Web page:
Innocenza Toritto has made art out of a rubbish situation.
Last year, Toritto spent almost six months in Australia waiting for the chance to return to Oamaru.
In mid-2021, when the transtasman bubble opened, allowing travel between Australia and New Zealand, Toritto travelled to Cairns to visit family.
What was intended as a month-long trip turned into a five and a-half month stay with her parents and siblings after the bubble closed, due to the spread of the Delta variant.
Toritto watched as the ‘‘goalposts’’ kept shifting and she was uncertain when she could return to her new life in Oamaru, where her husband, Brett Evington, was waiting for her.
‘‘Then, I had to start playing the MIQ game,’’ she said.
She was able to secure a spot in MIQ in December, spending Christmas at the facility, and returned home on New Year’s Eve.
Toritto did not return home empty-handed. To keep herself busy while in Cairns, Toritto created small trinkets using discarded items from the world around her.
Using old jewellery from her sister, bits and bobs from her mother’s driveway, plastic debris from outings, and pieces from her brother’s workshop, she created 49 trinkets as part of a series called ‘‘Discarded and Found’’.
Toritto was pulled by many things but her artwork always came back to the idea of fragility and nature.
‘‘As humans, we move around the world and I feel the same with water and plants — that whole fragile ecosystem kind of all connects somehow,’’ she said.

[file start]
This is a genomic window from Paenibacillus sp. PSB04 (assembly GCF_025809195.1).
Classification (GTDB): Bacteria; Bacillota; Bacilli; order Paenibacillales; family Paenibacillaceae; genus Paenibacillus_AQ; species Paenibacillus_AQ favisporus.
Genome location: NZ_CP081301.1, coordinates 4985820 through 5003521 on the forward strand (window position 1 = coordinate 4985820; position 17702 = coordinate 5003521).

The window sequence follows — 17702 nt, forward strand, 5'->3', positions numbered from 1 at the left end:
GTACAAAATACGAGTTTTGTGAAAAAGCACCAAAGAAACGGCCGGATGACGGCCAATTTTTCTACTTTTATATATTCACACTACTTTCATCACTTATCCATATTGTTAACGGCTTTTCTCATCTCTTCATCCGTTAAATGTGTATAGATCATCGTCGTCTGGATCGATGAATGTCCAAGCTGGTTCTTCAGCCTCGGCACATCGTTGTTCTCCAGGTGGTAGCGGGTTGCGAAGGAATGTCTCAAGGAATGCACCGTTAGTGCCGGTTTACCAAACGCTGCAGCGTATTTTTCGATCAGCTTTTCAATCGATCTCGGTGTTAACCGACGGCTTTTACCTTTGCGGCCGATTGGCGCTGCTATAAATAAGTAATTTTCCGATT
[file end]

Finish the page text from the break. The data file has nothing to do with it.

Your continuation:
Born in Italy, Toritto and her family moved to Sydney when she was 7 months old.
She attended art school, gaining a bachelor of fine arts degree with a major in darkroom photography and a minor in printmaking.
Toritto spent many years as an art tutor, teaching darkroom photography, then digital imaging after her school closed its darkroom.
She also worked as a weekend manager at the Manly Art Gallery & Museum, Sydney’s oldest regional gallery, all the while practising art.
‘‘You’re always a practising artist, no matter what.’’
In a push to pursue life as a fulltime practising artist, Toritto and her husband moved to New Zealand in September 2020.
To be closer to Evington’s siblings, who lived in the South Island, the couple bought a house and set up life in Oamaru.
But Toritto felt as though she still had some settling to do.
Toritto is part of the collective at Crafted gallery in Harbour St, where her work is displayed.